Wednesday, August 22, 2012

Celebrate Unbirthdays


Unbirthday? I'm sorry, but I don't quite understand.
- Alice in Wonderland

One of the many things I love about my daughter at this age is her complete acceptance of who she is including her limitations. If I ask her to: get herself dressed, read a book, grab something that is on the top shelf or explain the meaning of a new word, she simply shrugs and says I am three, I can’t or I don’t know things yet.  

But in the past few months, she has started saying when she is four, she can do it. She points to the scariest roller coasters, when I am four I will ride that. She looks at her 9-year old cousin, when I am four I will be bigger than him. Yesterday, as her big brother tried out for the Alice in Wonderland play at school, my daughter celebrated her fourth birthday with her little girlfriends. The long anticipated future was hardly the reality of the present she had in mind. The first reconciliation of the two came when we talked about her birthday present, a Disney cruise. She worried she could not go now because she is too big. 

Time is a tricky concept for me to grasp too. I will enjoy life more when: I am thinner, my closets are clean, my children are less needy, I have a handle on the direction of my career. Of course, when I reach those milestones, I don't  feel any differently. In Eckhart Tolle’s book, A New Earth, Awakening to Your Life’s Purpose, he talks about the most important relationship in your life. The relationship you have with the present moment. Tolle says if you regard the present as an obstacle or a means to an end or with resentment, that is your life. If you regard NOW as a problem, problems will be a part of all your relationships and endeavors. Solve one and you will be happy? Nope, another one pops up like a never ending wack-a-mole game. Treat the present like a friend and suddenly the world is friendly and full of new opportunities. 

The author names the ego as the culprit in this theft of NOW. It feeds off your past. It is fascinated with your future. Is that what I am seeing develop in my daughter at the tender age of four? Have I been sharing birthdays with my ego for that long? If so, that may explain why this habit of  chasing the white rabbit of time back and forth is so hard to break. I want to celebrate the "unbirthdays" of wonderland. I want to blow the candles out on the 364 other days of the year, one minute at a time.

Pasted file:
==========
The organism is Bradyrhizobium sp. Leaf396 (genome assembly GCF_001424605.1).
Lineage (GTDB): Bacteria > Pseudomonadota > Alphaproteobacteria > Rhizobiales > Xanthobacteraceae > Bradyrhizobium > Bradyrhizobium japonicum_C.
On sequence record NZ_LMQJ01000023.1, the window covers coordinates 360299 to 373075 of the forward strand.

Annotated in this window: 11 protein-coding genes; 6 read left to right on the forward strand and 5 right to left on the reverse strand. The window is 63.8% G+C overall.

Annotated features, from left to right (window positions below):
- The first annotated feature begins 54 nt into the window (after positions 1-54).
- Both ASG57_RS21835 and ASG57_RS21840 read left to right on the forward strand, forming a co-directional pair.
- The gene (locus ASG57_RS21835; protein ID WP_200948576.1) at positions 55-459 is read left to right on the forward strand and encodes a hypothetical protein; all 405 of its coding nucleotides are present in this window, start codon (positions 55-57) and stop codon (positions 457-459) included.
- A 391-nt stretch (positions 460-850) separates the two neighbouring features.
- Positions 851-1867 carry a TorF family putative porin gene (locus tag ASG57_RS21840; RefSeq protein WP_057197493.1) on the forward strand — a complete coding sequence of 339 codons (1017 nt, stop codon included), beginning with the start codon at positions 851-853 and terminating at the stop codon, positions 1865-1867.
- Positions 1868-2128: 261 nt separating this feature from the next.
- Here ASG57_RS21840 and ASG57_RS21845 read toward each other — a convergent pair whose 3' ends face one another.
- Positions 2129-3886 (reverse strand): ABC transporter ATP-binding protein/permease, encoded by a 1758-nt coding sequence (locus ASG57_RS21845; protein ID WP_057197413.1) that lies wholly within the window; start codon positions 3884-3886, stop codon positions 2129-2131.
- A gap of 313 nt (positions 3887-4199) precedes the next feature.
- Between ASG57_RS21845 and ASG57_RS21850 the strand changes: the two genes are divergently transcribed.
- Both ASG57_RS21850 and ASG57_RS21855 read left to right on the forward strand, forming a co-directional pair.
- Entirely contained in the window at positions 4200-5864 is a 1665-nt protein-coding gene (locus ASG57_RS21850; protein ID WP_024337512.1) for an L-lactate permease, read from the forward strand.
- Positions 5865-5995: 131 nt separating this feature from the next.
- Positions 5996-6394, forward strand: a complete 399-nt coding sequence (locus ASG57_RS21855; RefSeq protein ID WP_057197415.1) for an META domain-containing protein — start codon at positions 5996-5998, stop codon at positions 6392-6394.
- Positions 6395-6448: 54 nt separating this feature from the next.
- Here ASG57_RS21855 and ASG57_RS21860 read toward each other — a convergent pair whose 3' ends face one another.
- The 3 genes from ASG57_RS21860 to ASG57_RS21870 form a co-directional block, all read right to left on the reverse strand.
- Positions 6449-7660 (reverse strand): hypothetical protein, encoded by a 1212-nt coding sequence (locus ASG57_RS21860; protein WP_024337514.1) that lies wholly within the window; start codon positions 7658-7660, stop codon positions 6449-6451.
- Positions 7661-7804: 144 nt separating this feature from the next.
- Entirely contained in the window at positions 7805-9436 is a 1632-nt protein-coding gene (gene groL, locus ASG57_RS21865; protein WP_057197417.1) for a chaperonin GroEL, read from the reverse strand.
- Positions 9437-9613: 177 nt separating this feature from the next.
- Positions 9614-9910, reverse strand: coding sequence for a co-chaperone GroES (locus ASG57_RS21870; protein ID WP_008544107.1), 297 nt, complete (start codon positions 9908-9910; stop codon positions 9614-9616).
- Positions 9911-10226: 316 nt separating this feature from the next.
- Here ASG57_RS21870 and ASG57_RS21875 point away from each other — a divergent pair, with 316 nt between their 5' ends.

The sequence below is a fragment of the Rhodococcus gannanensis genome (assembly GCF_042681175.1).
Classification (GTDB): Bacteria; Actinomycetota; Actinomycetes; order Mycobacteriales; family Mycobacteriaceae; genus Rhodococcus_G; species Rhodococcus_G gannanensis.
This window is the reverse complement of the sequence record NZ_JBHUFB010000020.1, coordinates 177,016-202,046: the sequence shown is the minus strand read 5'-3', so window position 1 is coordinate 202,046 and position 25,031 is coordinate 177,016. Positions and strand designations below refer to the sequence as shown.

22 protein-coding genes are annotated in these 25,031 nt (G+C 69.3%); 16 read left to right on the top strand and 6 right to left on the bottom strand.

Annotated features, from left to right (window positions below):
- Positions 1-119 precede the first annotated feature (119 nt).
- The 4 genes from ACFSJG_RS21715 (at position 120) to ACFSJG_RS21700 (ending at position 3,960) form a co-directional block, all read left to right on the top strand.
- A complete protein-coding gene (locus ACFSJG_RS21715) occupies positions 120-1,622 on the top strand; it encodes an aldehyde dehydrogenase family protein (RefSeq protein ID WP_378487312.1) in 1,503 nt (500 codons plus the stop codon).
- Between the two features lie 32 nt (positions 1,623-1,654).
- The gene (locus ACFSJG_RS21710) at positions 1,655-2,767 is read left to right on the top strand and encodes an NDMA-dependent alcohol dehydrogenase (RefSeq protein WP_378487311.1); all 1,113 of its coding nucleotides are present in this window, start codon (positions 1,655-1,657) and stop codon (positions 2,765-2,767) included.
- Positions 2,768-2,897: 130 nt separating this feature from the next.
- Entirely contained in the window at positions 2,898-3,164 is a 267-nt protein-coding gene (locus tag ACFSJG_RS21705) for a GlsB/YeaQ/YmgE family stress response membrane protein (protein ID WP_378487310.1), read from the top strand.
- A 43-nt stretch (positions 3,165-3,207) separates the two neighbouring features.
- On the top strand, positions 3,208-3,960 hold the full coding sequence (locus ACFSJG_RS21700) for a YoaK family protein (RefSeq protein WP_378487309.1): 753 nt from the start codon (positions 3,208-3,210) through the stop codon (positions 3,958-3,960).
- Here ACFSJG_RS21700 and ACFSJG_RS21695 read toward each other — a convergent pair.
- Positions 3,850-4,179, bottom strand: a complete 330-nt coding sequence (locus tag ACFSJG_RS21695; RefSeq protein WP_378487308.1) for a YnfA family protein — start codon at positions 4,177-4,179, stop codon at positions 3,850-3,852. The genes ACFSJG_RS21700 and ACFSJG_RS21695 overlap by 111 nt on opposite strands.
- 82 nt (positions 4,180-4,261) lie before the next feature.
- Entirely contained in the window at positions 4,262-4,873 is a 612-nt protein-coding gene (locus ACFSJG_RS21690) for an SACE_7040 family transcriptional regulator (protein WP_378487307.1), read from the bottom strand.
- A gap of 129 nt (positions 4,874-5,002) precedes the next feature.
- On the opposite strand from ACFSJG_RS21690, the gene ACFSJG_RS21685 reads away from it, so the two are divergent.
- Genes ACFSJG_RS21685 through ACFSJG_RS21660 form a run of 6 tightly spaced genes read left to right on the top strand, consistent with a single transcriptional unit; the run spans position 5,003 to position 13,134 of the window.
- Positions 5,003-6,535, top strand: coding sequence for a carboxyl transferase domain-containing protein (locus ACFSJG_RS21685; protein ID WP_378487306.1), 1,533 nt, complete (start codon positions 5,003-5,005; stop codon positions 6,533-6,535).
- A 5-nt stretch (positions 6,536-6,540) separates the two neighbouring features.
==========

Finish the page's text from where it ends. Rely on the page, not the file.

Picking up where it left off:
Tolle's book had one helpful take away for that goal: “The decision to make the present moment into a friend is the end of ego. The ego can never be in alignment with the present moment.” In other words, awareness in the functionality of your relationship is enough to change the relationship.

How is your relationship with this moment?

2 comments:

  1. Tracey, Your provocative topics really get me thinking. For readers out there who do not know, in my early life I was a professional singer to work my way through college. When I think, I think in musical terms. This topic got me thinking about a song by Alabama, I'm in a hurry to get things done." http://www.youtube.com/watch?v=6slibTD9MF0
    Isn't it ironic that when we are young all we can think about is growing up, getting bigger, able to do the "important" things we can't do as little folks. When we reach the stage in our lives where the time we have before us is far less than what we have behind us, we want to turn back the clock. Throughout our lives, staying in the moment is a challenge. It seems to be the human experience to either be ruminating about the past or projecting into the future. Oh, if we could only CHERISH the moment. If you would like to try a little experiment to test your "in the moment" juices, I would invite you to go to the store and buy a box of the original RITZ crackers. Grab one out of the package and woof it down like you (and I) normally do when we are hurriedly getting food down our throats so we can get to the next thing in our day. Now, STOP! Take hold of the second RITZ cracker. Feel it in your fingers. Feel the texture on your skin. Bring it to your nose. Breathe in the aroma. Gently put a corner of the cracker in your mouth. Taste and enjoy the buttery/salty sensation. Close your eyes and slowly eat the remainder of the cracker...Oh, how heavenly to "be in the moment."

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    Replies
    1. I will try that with a peanut butter cookie:) Listened to the song. Yes! Yes! I am not the only one caught up in a hurry.

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